On May 25, the Van Leer Institute in Jerusalem hosted a day-long conference under the title. “To Whom Does the Past Belong? Archive and Society in Israel.” Three historians involved with the event — On Barak, Liat Kozma, and Avner Wishnitzer — shared their thoughts with the editors of The Nakba Files.
Mezna Qato: In recent months, Israeli and Middle East Studies historians, particularly those outside Israel, have responded with indignation, frustration, and general discontent, at the Israel State Archive’s plans to restrict access to their records in the name of “digitisation.” Palestinian historians and archivists, however, have pointed out that this access was never afforded to Palestinians to begin with.
Shira Robinson: The erosion of the already deeply limited access to Israel’s archival record has been at least a decade in the making, following a period of relative openness in the 1990s.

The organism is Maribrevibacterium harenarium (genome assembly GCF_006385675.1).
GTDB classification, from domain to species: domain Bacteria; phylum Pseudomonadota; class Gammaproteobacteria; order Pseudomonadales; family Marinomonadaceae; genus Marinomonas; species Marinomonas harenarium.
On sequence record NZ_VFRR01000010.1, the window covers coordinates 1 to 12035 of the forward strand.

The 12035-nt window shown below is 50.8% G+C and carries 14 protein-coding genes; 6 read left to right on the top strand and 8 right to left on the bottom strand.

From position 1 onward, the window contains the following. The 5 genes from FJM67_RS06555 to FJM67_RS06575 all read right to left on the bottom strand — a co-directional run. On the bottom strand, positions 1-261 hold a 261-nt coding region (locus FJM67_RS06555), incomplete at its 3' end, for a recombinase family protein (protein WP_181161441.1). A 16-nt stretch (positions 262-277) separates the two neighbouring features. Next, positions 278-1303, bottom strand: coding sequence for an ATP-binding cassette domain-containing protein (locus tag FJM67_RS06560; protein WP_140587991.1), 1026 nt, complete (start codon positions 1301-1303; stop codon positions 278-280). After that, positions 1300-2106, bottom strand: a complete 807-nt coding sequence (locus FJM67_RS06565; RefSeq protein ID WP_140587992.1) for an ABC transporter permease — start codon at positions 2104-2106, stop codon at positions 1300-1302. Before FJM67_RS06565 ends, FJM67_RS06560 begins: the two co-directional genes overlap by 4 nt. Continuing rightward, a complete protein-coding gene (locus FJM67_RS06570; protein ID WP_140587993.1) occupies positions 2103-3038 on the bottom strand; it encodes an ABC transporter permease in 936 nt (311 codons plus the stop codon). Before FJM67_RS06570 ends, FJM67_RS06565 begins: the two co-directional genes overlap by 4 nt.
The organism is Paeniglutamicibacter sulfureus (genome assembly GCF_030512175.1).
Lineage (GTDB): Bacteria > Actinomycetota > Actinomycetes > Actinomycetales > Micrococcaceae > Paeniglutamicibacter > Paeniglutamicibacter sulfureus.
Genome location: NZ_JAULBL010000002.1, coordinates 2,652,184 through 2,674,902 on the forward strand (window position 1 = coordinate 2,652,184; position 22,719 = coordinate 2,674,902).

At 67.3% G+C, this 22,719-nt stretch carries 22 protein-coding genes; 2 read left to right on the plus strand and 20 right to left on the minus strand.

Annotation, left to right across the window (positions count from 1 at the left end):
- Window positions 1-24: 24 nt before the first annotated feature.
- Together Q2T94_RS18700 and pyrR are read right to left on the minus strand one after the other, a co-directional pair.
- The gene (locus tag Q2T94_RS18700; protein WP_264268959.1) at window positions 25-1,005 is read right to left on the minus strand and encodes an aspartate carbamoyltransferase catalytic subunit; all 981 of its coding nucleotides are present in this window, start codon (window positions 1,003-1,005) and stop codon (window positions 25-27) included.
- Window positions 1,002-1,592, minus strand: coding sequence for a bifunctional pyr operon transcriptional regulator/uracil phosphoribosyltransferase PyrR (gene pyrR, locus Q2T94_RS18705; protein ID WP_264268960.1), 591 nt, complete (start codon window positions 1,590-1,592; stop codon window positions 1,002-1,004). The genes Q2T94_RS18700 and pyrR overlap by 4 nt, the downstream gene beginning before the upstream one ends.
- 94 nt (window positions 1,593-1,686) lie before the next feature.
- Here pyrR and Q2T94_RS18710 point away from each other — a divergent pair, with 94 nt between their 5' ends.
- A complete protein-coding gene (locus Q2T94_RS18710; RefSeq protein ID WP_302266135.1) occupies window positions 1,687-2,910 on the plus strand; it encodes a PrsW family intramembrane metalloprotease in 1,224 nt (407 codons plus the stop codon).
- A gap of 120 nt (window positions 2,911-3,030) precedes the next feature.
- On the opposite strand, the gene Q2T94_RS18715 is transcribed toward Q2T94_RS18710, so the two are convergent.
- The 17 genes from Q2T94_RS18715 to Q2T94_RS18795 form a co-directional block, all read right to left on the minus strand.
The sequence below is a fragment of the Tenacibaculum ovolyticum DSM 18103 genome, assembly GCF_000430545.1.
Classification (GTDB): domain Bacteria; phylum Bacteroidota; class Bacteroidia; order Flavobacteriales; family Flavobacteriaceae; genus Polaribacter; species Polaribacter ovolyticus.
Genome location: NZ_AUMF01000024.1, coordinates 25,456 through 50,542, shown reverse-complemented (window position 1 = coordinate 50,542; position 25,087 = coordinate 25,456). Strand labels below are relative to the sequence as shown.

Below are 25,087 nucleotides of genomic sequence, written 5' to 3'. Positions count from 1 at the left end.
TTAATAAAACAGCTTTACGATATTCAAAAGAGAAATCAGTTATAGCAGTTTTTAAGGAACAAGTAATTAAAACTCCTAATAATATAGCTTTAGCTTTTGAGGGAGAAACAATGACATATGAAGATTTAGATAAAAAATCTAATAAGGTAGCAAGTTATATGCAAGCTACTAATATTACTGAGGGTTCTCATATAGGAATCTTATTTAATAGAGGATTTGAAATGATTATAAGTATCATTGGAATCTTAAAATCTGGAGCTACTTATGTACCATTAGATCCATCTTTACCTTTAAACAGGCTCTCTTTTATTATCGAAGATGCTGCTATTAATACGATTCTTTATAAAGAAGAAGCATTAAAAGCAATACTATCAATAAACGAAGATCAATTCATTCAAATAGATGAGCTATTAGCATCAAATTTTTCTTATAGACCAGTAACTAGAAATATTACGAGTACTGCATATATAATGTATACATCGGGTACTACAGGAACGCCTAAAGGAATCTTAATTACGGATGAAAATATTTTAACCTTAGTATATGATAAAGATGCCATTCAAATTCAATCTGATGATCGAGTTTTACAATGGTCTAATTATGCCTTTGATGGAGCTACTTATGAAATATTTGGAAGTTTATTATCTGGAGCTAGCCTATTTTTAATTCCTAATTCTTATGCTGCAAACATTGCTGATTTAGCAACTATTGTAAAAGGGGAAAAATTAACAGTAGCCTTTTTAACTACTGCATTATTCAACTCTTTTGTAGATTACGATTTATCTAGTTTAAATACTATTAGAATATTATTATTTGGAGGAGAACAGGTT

Haneen Naamneh: The impasses of liberal legalism, as have been experienced by the Palestinians since the Nakba, can be critiqued by utilizing law in constructing a counter-archive to the one produced by Israeli legalism.
This week, The Nakba Files will feature a series of posts on the theme of the archives. We hope to expand the discussion on archives in Israel, which has tended to emphasize abstract liberal values such as freedom of information or the public’s right to know. It is also a discussion that has not included many Palestinian voices.